DNS is the domain name system used to translate IP addresses to names and vice versa. It listens on both TCP and UDP port 53, UDP for smaller lookups and TCP for larger answers such as zone transfer. Two core DNS functions are gethostbyname() which returns and IP and gethostbyaddr() which returns the name.
- Authoritative name server – provides the authoritative resolution for names within a given domain.
- Recursive name server – will attempt to resolve names that it does not already know
- Caching name server – will temporarily cache names previously resolved
Uses unreliable UDP protocol and provides no authentication. Relies on 16bit source port and 16bit DNS query ID which can be forged in repsonses. DNS cache poisoning attack attempts to trick a caching DNS server into caching a forged response.
Domain name serer security extentions provides authentication, and integrity to DNS responses via public key encryption. Note that it doesn’t provide confidentiality: it acts like a digital signature for DNS responses.
Simple Network Management Protocl primarily used to monitor network devices. Utilizes UDP/161 to monitor bandwidth utilization, CPU temperature etc. SNMPv1 and v2 use read and write community does not provide authentication, integrity and confidentiality. SNMPv3 addresses all those issues and is encouraged.
HTTP and HTTPS
Hypertext Transfer Protocol (HTTP) uses TCP/80 for unencrypted web based data. HTTPS uses SSL/TLS and uses TCP/443
BOOTP and DHCP
BOOTP is the bootstrap protocol used for bootstrapping via a network by diskless systems. BOOTP is used to determine the IP address and OS image name and then uses TFTP to download the OS.
DHCP – Dynamic Host Configuration Protocol was designed to replaced and improve BOOTP by adding additional features that allows more options such DNS servers, default gateways as well as assigns temporary leases to systems. Both protcols use UDP port 67 for serves and UDP port 68 for clients.
Layer 1 Network Cabling
EMI – Electro Magnetic Interference caused by magnetism created by electricity
Noise – Any unwanted signal on a network cable such as EMI
Crosstalk – Occurs when a signal crosses from one cable to another
Attenuation – Weakening of a signal as it travels further from the source
Twisted Pair Cabling
Unshield twisted pair (UTP) uses pairs of wires twisted together. Using two wires that sends signals in opposite directions (sending and receiving) reduces EMI. Cat 6 has a tighter twisting requirement. STP Shieled twisted pair adds additional shielding allowing it to be less susceptible to EMI.
- CAT 1 – < 1Mbps – Analog Voice
- CAT 2 – 4Mbps – ARCNET
- CAT 3 – 10Mbps – 10baseT Ethernet
- CAT 4 – 16Mbps – Token Ring
- CAT 5 – 100Mbps – 100baseT Ethernet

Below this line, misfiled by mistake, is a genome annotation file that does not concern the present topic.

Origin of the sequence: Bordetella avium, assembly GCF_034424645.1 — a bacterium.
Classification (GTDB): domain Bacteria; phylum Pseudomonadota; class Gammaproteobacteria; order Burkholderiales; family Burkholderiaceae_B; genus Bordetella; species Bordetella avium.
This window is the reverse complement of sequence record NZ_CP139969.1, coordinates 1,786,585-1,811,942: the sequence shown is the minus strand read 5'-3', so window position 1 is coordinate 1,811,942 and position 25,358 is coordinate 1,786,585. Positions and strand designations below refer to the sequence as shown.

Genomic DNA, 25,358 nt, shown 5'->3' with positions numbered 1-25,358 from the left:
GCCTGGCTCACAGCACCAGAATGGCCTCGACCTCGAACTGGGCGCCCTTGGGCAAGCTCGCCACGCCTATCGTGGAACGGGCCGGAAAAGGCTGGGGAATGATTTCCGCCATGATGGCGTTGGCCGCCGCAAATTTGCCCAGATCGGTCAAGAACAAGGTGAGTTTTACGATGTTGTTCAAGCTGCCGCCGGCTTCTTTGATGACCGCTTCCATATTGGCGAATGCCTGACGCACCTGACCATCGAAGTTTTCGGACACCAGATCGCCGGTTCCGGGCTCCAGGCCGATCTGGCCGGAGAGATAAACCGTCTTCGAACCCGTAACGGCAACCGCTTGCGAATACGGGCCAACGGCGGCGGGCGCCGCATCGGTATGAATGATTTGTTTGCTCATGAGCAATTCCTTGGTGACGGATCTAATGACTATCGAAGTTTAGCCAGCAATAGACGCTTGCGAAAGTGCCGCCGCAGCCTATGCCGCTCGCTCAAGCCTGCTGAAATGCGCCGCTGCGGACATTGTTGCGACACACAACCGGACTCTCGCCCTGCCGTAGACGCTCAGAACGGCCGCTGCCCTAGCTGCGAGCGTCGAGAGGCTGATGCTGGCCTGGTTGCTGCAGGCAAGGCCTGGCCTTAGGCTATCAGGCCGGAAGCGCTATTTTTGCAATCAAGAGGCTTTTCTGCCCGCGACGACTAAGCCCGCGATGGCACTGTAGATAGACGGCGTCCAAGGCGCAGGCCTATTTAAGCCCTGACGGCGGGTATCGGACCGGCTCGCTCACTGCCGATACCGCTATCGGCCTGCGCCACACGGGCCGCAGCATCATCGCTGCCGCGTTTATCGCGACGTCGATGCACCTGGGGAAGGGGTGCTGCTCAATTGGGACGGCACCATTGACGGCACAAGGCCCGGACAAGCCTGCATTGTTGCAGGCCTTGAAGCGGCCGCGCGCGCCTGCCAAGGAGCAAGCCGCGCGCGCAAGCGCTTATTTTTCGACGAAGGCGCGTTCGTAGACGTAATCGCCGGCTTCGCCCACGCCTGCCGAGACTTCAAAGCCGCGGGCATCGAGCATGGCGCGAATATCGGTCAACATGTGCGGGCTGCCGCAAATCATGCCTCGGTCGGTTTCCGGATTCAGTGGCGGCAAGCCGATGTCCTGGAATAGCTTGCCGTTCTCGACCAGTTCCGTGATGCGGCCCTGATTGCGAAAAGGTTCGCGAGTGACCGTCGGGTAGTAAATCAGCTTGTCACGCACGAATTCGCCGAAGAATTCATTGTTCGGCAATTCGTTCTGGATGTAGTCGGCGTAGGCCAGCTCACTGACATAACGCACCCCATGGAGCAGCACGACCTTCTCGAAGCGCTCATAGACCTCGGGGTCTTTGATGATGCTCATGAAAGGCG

- CAT 5e – 1000Mbps – 1000BaseT Ethernet
- CAT 6 – 1000Mbps – 1000BaseT Ethernet
Contains a inner copper core, an insulator, a metalic braid shield, and a plastic sheath outer layer. It is often used for satellite and cable TV service. It is more resistant to EMI and allows high bandwidths and longer connections compared to twisted pair cabling. Thicknet and Thinnet are old coaxial standards used for ethernet bus networking.
Fiber Optic Network Cable
Fiber users light to carry information and has advantages such as, speed, distance and immunity to EMI. Disadvantages include cost and complexity.
- Multimode fiber – uses multiple paths of light – used for shorter distances.
- Single mode finer – uses single strand of fiber and light uses one path down the centre – longer distance high speed
Multiple signals made be carried via the same fiber using Wavelength Division Multiplexing (WDM) where multiple light colours are used to transmit different channels of information to achieve terabit/second.
LAN Technologies and Protocols
Ethernet LAN technology that transmit network via frames. It is baseband and needs to address issues such as collisions where two nodes needs to transmit data simultaneously. It originally started with a physical bus topology (thinNet, Thicknet) but later added support for physical star (10,100,1000BaseT)
Carrier sense Multiple Access (CSMA) was designed to address baseband media by only permitting one party to transmit at once. CSMA/CD is used to detect collisions within a network. It:
- Monitor if the network to see if it’s idle
- If the network is not idle, wait a random amount of time
- If the network is idle, transmit
- While transmitting, monitor the network
- If more electricity is received than sent another station must also be sending
- Send a jam signal to tell all notes to stop transmitting
- Wait a random amount of time before retransmitting
CSMA/CD is used used on a wired ethernet (note: switches running in half duplex i.e. connected to a hub run CSMA/CD, but CSMA/CD has no effect on full duplex mode due to the fact no collision can occur). CSMA/CA (Collision avoidance) is used in wireless 802.11 that cannot send and receive simultaneously. CSMA/CA relies on receiving an acknowledgement from the receiving station. If no acknowledgement is received, a collision must have occurred.
ARCNET & Token Ring
Pass traffic via tokens. Possession of a token allows the node to read or write. Therefore solves collision.
- ARCNET (Attached Resource Computer Network) – 2.5Mbit, physical star
- Token Ring – 16Mbit, physical start, logical ring
Fiber Distributed Data network – 100mbit, Token-bus, Logical ring via primary and secondary counter-rotating fiber optic ring. Secondary ring used for fault tolerance